Tammy Myers is a floral designer and owner of LORA Bloom, an online E-commerce and marketing platform that represents florists aligned with the values of supporting local flower farms and offering foam-free designs. The platform serves as a one-stop-shop for customers to order local floral delivery, while participating florists commit to providing great customer service, high quality, foam-free designs and a minimum of 80% American-grown floral ingredients.

We also shared two short videos from the Seattle Wholesale Growers Market’s Farm to Florist series in our presentation, filmed by Alayna Erhart

2022 Slow Flowers Summit logo

Today is December 1st and you know what that means?! It’s the day we’re opening up ticket sales to the 2022 Slow Flowers Summit and I couldn’t be more thrilled.

The 5th Slow Flowers Summit heads to Lower Hudson Valley, located just 45 minutes outside of Manhattan. I’m so excited to welcome you to three days of amazing programming on June 26-28, 2022. You will be hearing a lot from me in the coming months, as we highlight our speakers, the immersive floral program and two iconic agricultural venues — Stone Barns Center for Food & Agriculture and the Red Barn at Maple Grove Farm.

2022 Slow Flowers Summit speakers
Top row, from left: Nicole Cordier, Xenia D’Ambrosi and TJ McGrath
Middle row, from left: Philippe Gouze and Shannon Algiere
Bottom row, from left: Ronni Nicole Robinson, Frances Palmer and Debra Prinzing

Registration to the 3-day event is $899, including breakfasts, lunches, refreshments and an opening day welcome cocktail party reception. Slow Flowers members may register for a $50 discount of $849. If you grab your ticket before December 31st, enjoy an additional savings of $100 off both the member and general rate.

And just a note, the dinner at Blue Hill restaurant on Monday, June 27, 2022 is a separately ticketed event, so plan accordingly. You can find all the details at Slow Flowers Summit (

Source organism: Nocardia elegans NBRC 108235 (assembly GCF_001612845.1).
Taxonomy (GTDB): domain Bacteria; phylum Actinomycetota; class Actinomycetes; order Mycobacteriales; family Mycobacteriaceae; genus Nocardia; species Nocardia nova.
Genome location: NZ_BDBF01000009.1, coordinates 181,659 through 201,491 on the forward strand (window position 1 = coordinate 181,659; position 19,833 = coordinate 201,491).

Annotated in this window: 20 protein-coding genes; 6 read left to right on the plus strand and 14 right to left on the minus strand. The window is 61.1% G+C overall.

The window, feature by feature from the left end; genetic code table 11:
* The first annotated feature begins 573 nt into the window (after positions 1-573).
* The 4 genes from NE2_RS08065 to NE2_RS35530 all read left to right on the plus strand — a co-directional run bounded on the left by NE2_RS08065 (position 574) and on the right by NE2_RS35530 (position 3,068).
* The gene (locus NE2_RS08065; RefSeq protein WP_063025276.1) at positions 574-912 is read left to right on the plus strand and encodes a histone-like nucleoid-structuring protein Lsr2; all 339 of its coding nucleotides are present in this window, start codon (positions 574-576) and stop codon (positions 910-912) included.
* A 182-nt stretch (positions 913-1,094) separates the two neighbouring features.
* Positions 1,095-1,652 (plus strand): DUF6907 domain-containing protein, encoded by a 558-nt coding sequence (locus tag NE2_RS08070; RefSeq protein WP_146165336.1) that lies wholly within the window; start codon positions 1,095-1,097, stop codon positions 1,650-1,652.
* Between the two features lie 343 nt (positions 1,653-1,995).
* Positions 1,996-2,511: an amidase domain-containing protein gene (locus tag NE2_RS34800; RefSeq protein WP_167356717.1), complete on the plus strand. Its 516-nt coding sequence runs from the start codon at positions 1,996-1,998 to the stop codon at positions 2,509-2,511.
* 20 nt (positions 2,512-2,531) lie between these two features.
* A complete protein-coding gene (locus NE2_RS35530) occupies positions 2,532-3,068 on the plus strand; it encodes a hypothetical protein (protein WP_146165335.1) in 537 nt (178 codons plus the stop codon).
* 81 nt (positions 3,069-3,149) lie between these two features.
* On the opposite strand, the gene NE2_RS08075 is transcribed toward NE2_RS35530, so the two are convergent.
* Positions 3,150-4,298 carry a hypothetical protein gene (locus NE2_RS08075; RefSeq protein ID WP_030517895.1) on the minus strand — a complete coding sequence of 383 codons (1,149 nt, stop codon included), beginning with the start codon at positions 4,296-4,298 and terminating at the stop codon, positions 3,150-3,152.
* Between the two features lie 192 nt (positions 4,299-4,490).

2022 Member Survey Graphic

No pressure if you’ve been procrastinating, but this is your last chance to take the Slow Flowers Annual Member Survey, which closes this Friday, December 3rd. Follow the link below to complete our Survey and for those of you  who complete the survey and share their names and email addresses,  you will be entered into a drawing for two thank-you prizes.

One Complimentary Slow Flowers Premium Membership for 1 year (a $249 value)

One Free Slow Flowers Dinner at Blue Hill at Stone Barns – June 27, 2022 in Pocantico Hills, New York, (a $350 value) Don’t miss out!

Thank you to our Sponsors

This show is brought to you by, the free, online directory to more than 880 florists, shops, and studios who design with local, seasonal and sustainable flowers and to the farms that grow those blooms.  It’s the conscious choice for buying and sending flowers.

Farmgirl Flowers Banner

Thank you to our lead sponsor for 2021, Farmgirl Flowers. Farmgirl Flowers delivers iconic burlap-wrapped bouquets and lush, abundant arrangements to customers across the U.S., supporting more than 20 U.S. flower farms by purchasing more than $9 million dollars of U.S.-grown fresh and seasonal flowers and foliage annually. Discover more at

Thank you to Roadie, an on-demand delivery company offering affordable same-day and scheduled delivery. With a network of friendly, local drivers who handle each delivery with care, and one-on-one support from a designated account manager, Roadie guarantees a smooth and reliable delivery experience–from pickup to delivery. Sign up for your first delivery at and use promo code slowflowers–that’s one word–to get five dollars off.

Thank you to, our new sponsor. FlowerFarm is a leading wholesale flower distributor that sources from carefully-selected flower farms to offer high-performing fresh flowers sent directly from the farm straight to you. You can shop by flower origin and order flowers and foliage from California, Florida, Oregon and Washington by using the “Origin” selection tool in your search. It’s smarter sourcing. Learn more at